Welcome Veterans

How to Welcome Veterans to Your Tech Team

If your organization is looking for employees that are trained leaders, quick thinkers, and detailed problem-solvers, then Veterans would make a great addition to your tech teams. 

But hiring and retaining Veterans isn’t as simple as deciding to do so. You may need to adapt everything from your hiring process to onboarding and promotion pathways to become a Veteran-friendly organization. Here are seven key steps used by our corporate partners to get started.

1. Understand military skills

Some Veterans’ positions in the military match well with civilian positions. Others’ may seem unqualified, at least until you know how to translate their skills. If your organization struggles to get Veterans into interviews, your first action should be to improve your hiring team’s knowledge of military skills. You can also create resources for Veteran candidates that explain the hiring process and professional expectations, as our partner Grainger does.

2. Behavioral interviewing

Veterans generally perform best and are most comfortable with behavioral-based and situational interviews. For example, asking candidates with military backgrounds to talk about a time they solved a problem, quickly learned something new, or led a team will likely result in a more reviewable answer than a closed-ended question or question focused on an industry-specific skill.

3. Communicate onboarding expectations

For a recently transitioning Servicemember, your company may be the first civilian employer they’ve ever had. Veterans may need some help learning to navigate the civilian workforce. Some suggestions for onboarding Veteran employees include:

  • Clearly state expectations, like dress codes, for example, in the welcome letter.
  • Have a tangible onboarding plan with check-ins for feedback and goals for the first 90 days.
  • Help build a social network within the team. For example, plan a lunch or coffee break for everyone to get to know each other or have the team answer an ice-breaker question at the beginning of meetings.

4. Training and skills support

Like hiring any candidate, a former military member joining your team will likely have stronger and weaker areas related to the position. Your organization can develop training programs to help Veteran employees close knowledge gaps and gain confidence in their abilities. For example, our partner Underwriters Laboratories provides programs to help Veterans build their skills for future promotions and leadership opportunities.

5. Veteran resource groups and mentorship

Veteran-friendly companies often have Veteran resource groups or mentorship programs to help Veterans make connections and adapt to the civilian company culture. Our partners at Accenture, Motorola Solutions, and Echo, have such programs available.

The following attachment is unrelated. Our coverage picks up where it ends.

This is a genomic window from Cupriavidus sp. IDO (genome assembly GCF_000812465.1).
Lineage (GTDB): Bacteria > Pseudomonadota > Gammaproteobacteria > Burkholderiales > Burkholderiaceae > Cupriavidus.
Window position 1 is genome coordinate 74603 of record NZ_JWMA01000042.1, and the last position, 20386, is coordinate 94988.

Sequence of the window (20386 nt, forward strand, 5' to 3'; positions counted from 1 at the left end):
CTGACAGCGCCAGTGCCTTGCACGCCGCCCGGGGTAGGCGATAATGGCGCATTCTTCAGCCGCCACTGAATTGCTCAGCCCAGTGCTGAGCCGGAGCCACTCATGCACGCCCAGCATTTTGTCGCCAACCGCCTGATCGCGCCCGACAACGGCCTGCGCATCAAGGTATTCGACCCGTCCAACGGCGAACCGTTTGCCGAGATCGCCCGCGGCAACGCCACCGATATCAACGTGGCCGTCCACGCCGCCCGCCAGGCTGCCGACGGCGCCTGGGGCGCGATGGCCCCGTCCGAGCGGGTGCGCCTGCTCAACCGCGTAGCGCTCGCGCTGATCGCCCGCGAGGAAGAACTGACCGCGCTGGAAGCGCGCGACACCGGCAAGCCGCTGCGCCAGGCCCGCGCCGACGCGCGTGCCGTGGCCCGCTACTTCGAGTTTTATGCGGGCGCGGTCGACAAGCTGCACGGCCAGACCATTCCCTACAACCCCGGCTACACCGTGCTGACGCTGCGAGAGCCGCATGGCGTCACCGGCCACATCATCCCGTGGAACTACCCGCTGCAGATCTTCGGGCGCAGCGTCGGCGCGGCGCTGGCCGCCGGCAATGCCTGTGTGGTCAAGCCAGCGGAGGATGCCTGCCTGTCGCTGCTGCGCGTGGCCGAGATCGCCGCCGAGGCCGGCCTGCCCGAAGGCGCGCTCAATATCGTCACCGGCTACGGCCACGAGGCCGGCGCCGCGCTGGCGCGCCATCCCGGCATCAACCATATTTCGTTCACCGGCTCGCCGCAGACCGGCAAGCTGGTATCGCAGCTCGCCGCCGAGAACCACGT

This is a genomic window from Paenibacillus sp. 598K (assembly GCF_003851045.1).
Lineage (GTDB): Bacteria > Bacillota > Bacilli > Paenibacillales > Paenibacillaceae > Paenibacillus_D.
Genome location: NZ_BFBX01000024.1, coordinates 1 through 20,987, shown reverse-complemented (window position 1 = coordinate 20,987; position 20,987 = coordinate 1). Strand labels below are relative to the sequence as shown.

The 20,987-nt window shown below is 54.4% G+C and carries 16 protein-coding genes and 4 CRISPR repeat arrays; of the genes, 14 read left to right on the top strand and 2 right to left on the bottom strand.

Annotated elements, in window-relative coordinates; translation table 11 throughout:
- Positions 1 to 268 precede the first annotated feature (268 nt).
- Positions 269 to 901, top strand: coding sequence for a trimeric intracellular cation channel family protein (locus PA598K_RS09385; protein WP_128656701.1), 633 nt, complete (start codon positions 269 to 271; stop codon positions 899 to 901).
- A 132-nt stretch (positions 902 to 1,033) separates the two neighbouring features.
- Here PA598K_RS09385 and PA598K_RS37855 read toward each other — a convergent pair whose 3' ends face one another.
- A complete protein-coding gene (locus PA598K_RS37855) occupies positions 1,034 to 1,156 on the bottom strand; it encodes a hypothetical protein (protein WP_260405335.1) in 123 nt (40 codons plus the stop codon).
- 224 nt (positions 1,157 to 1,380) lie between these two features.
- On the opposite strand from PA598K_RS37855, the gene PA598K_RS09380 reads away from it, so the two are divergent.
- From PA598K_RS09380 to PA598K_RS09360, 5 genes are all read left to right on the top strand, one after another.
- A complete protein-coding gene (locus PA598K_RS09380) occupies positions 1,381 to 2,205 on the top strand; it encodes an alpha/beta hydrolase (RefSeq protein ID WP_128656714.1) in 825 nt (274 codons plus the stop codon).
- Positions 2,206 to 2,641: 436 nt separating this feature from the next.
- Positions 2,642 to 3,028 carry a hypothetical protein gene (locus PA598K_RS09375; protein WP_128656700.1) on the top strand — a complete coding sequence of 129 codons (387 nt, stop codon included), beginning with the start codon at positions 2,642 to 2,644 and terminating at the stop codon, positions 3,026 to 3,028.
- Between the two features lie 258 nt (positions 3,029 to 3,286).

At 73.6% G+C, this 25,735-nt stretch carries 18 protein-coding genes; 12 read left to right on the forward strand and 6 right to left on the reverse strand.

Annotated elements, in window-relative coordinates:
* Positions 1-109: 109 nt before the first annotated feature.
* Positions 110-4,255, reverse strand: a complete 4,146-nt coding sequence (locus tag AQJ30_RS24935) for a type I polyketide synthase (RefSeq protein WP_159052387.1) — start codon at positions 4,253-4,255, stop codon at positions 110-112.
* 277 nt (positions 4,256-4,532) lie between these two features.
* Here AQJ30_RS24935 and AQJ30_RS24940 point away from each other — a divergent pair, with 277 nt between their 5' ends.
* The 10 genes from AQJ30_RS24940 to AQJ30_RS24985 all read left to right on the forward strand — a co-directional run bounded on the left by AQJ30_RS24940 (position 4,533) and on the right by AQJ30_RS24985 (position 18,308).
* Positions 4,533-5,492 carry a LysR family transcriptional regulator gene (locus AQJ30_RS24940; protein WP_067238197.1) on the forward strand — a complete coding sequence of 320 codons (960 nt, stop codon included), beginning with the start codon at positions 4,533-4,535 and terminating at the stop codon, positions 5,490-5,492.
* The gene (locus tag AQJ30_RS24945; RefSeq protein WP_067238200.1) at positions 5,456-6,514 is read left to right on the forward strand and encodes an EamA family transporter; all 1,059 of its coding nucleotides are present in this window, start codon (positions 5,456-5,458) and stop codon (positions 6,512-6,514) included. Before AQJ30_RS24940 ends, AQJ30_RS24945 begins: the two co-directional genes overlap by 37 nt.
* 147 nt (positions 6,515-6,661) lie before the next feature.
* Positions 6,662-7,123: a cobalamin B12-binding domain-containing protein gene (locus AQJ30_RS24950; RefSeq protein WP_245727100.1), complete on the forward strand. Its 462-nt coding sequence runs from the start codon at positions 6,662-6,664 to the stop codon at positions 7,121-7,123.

6. Clear career advancement pathways

While in the military, Servicemembers know where their orders will come from and what is required to rise in the ranks. After their Service, some Veterans find the civilian workforce culture confusing. Providing a clear, written-out pathway for promotions during onboarding and scheduling frequent career advancement check-ins could help assuage some of these transitional frustrations.

Our partner Sprout Social has taken this idea one step further by including a 1-year growth timeline on every job description.

7. Support non-profit Veterans’ organizations

One of the best ways to show Veterans that your organization supports them is to partner with non-profit Veteran organizations. Offer an employer match to donations for Veterans organizations, give your employees paid volunteering opportunities, or do both like our partners Enova, DRW, and Wayfair

A partnership can reaffirm your commitment to Veteran employees and also give your civilian employees more opportunities to interact with Veterans and build their awareness of Veterans’ issues.

If you’re interested in hiring Veterans for paid tech apprenticeships or full-time positions or offering a Veteran-focused volunteer opportunity for your employees, consider joining our corporate partners. Email corporatepartners@codeplatoon.org or visit our corporate partners page for more information.

Kayla Elkin is the Marketing Content Specialist at Code Platoon. In this role, she utilizes her marketing, writing, and editing skills developed from previous positions in higher education and educational technology. Kayla has degrees in English and Sociology from Clemson University and completed the Study in India Program (SIP) at the University of Hyderabad. She lives with her partner in northern Chicago.

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